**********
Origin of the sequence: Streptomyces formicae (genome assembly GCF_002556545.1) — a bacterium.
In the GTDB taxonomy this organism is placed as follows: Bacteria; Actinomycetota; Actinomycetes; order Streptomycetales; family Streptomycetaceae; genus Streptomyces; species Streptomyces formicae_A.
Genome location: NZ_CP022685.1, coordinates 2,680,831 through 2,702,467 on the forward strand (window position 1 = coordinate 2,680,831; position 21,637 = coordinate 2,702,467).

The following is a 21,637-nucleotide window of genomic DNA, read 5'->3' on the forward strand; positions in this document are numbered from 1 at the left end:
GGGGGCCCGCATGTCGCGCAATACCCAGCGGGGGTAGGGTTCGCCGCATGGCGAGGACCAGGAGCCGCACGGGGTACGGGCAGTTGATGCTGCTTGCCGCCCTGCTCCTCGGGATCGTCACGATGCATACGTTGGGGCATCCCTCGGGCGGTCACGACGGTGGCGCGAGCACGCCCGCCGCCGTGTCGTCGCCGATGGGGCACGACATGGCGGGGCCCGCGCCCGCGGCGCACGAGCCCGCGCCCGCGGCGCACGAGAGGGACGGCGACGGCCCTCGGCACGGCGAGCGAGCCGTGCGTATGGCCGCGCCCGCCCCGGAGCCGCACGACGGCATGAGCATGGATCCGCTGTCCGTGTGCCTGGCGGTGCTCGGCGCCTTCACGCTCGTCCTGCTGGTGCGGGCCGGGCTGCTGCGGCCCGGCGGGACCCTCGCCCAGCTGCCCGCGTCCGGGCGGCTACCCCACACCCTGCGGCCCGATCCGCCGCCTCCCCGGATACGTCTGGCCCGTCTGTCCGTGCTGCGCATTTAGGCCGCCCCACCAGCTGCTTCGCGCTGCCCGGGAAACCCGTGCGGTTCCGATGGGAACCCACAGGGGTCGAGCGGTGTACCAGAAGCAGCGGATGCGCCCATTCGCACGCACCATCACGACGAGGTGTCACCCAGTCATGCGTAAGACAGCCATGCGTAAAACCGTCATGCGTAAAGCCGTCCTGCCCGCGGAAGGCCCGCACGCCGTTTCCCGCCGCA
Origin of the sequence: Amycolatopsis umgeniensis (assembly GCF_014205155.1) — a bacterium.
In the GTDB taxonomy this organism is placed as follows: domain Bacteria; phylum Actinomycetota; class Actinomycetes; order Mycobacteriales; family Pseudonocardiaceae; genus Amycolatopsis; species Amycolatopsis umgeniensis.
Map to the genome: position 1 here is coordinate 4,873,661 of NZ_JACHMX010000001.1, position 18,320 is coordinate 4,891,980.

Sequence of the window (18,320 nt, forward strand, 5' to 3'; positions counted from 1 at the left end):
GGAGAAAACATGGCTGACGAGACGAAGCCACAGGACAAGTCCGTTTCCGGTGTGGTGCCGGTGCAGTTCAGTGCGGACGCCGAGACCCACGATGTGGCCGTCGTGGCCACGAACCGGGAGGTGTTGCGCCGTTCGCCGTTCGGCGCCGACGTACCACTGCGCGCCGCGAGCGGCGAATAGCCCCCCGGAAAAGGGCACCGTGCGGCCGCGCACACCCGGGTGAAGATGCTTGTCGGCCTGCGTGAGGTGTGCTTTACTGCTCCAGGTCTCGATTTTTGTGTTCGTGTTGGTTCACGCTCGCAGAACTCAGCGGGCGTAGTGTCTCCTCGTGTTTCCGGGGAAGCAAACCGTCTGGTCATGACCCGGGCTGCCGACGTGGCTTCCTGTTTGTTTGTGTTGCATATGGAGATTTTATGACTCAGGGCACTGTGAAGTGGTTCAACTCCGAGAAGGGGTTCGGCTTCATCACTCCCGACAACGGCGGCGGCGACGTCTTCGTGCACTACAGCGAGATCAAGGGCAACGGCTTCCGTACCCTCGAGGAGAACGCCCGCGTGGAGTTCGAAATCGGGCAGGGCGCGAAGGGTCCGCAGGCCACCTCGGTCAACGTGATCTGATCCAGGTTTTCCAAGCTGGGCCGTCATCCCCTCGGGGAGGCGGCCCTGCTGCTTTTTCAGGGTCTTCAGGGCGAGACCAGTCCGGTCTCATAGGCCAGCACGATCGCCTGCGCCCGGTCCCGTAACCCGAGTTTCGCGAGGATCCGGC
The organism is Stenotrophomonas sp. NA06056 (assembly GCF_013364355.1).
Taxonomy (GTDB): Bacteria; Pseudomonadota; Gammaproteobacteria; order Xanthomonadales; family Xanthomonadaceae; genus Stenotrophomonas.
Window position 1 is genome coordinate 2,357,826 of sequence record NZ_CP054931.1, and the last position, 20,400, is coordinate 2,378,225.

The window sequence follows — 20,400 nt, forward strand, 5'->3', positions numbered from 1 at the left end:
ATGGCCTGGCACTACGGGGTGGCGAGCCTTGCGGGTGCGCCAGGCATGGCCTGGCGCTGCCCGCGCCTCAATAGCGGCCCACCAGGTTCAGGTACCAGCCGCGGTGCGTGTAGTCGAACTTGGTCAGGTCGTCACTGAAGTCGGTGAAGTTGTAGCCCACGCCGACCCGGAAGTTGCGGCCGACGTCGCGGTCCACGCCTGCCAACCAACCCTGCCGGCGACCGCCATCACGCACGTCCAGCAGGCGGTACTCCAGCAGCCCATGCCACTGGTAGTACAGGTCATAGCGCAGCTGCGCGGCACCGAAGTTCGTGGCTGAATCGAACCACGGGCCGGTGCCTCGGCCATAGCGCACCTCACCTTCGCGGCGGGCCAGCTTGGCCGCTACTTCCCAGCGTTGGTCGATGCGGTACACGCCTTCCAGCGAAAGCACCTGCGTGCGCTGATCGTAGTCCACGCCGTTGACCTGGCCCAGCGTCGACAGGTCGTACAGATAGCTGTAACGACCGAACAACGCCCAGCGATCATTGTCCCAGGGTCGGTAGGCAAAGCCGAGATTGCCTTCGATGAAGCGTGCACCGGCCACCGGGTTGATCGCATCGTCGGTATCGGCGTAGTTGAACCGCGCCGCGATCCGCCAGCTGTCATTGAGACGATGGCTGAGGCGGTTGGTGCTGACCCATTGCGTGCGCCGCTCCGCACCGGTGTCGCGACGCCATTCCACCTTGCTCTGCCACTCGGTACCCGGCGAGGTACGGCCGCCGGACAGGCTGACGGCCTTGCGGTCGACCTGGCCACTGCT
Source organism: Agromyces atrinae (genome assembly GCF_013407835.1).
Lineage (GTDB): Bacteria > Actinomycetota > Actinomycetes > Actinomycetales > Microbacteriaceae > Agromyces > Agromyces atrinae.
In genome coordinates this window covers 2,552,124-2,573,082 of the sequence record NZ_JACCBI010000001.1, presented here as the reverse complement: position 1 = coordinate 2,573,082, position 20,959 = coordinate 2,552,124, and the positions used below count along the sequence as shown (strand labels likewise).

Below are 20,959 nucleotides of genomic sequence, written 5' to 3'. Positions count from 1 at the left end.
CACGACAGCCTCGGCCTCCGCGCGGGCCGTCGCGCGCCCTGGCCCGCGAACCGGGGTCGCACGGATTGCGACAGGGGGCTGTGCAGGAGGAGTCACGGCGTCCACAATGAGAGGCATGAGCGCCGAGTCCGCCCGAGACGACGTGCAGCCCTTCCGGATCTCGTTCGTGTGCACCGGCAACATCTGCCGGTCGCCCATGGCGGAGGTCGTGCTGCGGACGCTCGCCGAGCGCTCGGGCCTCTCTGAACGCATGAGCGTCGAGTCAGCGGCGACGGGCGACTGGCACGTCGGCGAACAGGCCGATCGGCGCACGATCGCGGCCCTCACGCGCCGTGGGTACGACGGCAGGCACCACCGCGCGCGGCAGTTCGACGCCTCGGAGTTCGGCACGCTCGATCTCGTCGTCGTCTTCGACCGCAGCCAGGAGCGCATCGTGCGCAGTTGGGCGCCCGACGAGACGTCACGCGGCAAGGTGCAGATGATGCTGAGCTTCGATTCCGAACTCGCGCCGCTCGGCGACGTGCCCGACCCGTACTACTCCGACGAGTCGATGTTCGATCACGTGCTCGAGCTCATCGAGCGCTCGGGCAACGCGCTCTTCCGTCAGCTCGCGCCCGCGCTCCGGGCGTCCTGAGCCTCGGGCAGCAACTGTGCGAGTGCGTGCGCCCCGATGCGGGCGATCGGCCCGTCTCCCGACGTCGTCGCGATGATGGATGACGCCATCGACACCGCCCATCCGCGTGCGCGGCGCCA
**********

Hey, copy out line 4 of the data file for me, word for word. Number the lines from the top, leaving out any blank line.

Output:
The following is a 21,637-nucleotide window of genomic DNA, read 5'->3' on the forward strand; positions in this document are numbered from 1 at the left end: